Federal Election 2019: Meet the Jacqui Lambie Network

Summary

Website: https://www.lambienetwork.com.au/
Facebook: https://www.facebook.com/jacquilambienetwork/
Previous names: None, unless you count the fact that Jacqui was one of the original Palmer United Senators back in the day.
Slogans:
Every Tasmanian, Every Day.
Themes: Looking after soldiers and veterans, higher wages for teachers, hydroelectricity, putting Australia first, more jobs, looking after seniors.  Nothing on climate change, not great on LGBTQIA stuff, and a wee bit xenophobic.
Electorate:
Upper House: TAS
Preferences: The Lambie Network is giving no hints as to their preferences, but they do have a fairly delightfully-worded how to vote card:

Write the number ‘1’ in the box above ‘Jacqui Lambie Network’ column ABOVE THE LINE.  Then write the numbers 2-6 in the boxes ABOVE THE LINE for the parties of your choice.  It is VERY IMPORTANT that you number at least SIX boxes, or your vote won’t count.

Previous reviews

Policies & Commentary

What to say about the Jacqui Lambie Network?  Lambie was a gift to Australia from Clive Palmer back in 2014, and even though she left the party pretty quickly, she has been a colourful figure on the political scene ever since.  She’s a politician about whom I have very mixed feelings.  On the one hand, her working class background and experience with the difficulties of single parenting and disability made her a valuable voice in Parliament when Abbott’s government was intent on punishing the poor and the vulnerable.  On the other hand, there is the xenophobia and Islamophobia, her stance on marriage equality, and her dismissal of climate change.  These are all big problems for me, and are increasingly becoming dealbreakers.  I’m pretty sure we can have people with varied life experiences in Parliament who don’t carry that much problematic baggage.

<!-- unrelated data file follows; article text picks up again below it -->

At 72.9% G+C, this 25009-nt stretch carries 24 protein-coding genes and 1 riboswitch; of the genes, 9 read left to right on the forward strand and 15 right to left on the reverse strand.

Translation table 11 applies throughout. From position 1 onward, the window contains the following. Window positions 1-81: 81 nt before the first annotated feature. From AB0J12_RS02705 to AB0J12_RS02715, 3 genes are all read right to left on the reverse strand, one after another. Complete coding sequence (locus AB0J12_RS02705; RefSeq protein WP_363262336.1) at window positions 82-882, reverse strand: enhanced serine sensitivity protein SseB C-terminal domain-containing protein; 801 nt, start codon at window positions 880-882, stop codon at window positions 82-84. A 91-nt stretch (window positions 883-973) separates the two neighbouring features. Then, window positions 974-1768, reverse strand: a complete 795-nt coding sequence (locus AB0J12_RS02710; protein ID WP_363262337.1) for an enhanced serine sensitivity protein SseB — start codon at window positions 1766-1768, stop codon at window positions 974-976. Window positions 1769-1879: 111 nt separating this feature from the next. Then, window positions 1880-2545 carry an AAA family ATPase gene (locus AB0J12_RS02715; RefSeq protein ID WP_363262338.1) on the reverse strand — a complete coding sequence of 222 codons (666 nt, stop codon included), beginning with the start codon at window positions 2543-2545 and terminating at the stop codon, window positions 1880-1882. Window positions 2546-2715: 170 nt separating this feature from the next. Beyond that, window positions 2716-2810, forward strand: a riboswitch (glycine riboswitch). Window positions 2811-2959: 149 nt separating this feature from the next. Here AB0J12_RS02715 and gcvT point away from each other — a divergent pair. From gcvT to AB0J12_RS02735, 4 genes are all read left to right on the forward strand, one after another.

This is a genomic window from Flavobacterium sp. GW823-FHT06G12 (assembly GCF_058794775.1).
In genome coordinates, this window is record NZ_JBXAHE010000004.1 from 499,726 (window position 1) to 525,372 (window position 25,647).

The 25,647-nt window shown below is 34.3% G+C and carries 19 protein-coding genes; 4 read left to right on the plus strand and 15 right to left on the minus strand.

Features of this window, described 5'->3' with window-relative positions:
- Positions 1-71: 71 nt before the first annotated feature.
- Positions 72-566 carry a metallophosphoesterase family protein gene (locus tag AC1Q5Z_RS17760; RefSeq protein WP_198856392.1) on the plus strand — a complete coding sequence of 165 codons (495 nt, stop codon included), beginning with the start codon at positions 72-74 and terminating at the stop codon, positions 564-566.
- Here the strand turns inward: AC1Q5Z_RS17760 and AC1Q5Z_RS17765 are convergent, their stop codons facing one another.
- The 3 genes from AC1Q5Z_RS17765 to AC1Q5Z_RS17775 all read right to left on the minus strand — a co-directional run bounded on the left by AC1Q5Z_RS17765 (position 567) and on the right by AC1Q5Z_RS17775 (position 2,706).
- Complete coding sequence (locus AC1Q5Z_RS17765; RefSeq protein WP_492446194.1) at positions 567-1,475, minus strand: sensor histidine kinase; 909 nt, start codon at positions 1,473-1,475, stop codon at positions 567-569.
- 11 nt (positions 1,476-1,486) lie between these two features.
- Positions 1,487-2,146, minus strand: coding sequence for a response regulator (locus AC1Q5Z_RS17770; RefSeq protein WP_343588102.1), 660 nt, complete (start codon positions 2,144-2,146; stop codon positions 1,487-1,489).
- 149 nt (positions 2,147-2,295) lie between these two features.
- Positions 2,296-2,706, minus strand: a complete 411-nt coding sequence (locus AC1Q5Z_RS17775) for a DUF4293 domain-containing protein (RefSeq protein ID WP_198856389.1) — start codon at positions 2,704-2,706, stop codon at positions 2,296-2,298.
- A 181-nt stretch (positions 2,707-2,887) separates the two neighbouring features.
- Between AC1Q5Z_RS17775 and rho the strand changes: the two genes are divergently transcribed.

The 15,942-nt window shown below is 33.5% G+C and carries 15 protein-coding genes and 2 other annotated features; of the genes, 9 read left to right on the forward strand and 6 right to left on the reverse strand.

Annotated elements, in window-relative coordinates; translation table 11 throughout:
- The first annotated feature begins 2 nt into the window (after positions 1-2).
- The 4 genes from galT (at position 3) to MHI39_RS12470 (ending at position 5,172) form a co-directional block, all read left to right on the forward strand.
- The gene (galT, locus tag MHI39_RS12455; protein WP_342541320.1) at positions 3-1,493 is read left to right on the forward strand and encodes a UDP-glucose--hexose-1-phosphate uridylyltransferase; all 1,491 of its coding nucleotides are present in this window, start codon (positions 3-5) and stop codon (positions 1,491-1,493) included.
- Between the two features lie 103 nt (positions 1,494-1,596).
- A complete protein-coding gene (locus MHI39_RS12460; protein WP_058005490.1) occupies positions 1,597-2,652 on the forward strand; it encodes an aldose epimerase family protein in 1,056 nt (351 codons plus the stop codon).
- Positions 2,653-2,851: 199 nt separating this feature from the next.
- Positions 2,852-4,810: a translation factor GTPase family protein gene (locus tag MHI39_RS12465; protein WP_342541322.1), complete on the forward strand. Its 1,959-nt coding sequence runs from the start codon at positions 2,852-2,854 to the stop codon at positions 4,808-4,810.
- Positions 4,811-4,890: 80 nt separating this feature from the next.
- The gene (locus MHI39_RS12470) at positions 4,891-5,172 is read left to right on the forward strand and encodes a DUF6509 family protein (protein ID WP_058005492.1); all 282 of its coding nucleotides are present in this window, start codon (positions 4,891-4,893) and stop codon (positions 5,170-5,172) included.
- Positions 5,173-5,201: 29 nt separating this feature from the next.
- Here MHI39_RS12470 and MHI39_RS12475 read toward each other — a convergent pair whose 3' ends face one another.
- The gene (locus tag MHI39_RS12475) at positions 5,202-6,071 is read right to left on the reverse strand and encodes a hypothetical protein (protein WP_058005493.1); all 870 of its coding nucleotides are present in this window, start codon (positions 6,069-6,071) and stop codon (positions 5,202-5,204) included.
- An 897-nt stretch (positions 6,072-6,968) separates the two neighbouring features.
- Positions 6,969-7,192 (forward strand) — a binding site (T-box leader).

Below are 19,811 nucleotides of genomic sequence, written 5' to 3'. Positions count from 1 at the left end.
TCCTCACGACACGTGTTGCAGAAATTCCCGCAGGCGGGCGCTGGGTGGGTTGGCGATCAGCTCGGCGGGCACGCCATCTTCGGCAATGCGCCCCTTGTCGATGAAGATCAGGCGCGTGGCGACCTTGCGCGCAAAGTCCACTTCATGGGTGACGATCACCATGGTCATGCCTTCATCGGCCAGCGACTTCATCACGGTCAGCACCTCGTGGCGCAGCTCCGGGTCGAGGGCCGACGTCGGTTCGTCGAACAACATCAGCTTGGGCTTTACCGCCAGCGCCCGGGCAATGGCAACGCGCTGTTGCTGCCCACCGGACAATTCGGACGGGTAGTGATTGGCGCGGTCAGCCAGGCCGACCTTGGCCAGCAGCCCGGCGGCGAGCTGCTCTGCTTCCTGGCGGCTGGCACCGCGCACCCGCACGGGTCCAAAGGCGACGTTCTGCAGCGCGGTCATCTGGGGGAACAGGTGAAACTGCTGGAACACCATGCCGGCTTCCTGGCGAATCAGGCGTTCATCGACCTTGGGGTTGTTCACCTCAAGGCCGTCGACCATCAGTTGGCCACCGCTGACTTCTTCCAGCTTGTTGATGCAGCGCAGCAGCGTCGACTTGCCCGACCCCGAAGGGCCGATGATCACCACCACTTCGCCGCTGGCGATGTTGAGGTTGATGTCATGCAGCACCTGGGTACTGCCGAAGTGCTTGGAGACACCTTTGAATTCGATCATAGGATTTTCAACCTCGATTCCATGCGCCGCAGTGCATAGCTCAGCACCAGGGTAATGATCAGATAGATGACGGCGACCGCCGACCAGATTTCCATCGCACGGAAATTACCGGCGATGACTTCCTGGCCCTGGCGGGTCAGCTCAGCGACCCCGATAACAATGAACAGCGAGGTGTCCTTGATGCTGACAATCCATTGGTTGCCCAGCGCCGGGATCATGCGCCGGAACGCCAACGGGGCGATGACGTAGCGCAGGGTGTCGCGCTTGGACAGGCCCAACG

Also… I notice when I went to look up my previous post about the Lambie Network that the first couple of paragraphs of that post (which are very positive) are now on Jacqui Lambie’s website.  There is a link back to the rest of my post, which is a little more nuanced (my opinion of Lambie is a bit less rosy than it was then), but the suggestion appears to be that I endorse Lambie.  Which I don’t – I don’t endorse anyone, and I’m deeply uncomfortable finding my words used for that purpose.  (Also, clearly the people who run the JLN’s site haven’t read the rest of my work, or they wouldn’t *want* my endorsement, but that’s another story.)

But let’s look at the rest of the site.

The front page tells us that they are for ‘Every Tasmanian, Every Day’, and invites us to ‘Join the fight to keep the bastards honest’ by donating to the party.  We are then invited to meet our team and read about the issues they care about.

(Incidentally, the Lambie Network seems to be Clive Palmer Yellow again… when did that happen?)

There is a section on Lambie herself, talking about her military background, her injury. and subsequent battle with the Department of Veteran’s Affairs to obtain proper treatment and her entitlements, which inspired her entry into politics.  Making sure soldiers and veterans are looked after has clearly been a focus of her work, and her page tells us that she:

  • Has achieved a pay raise for Defence Force personnel.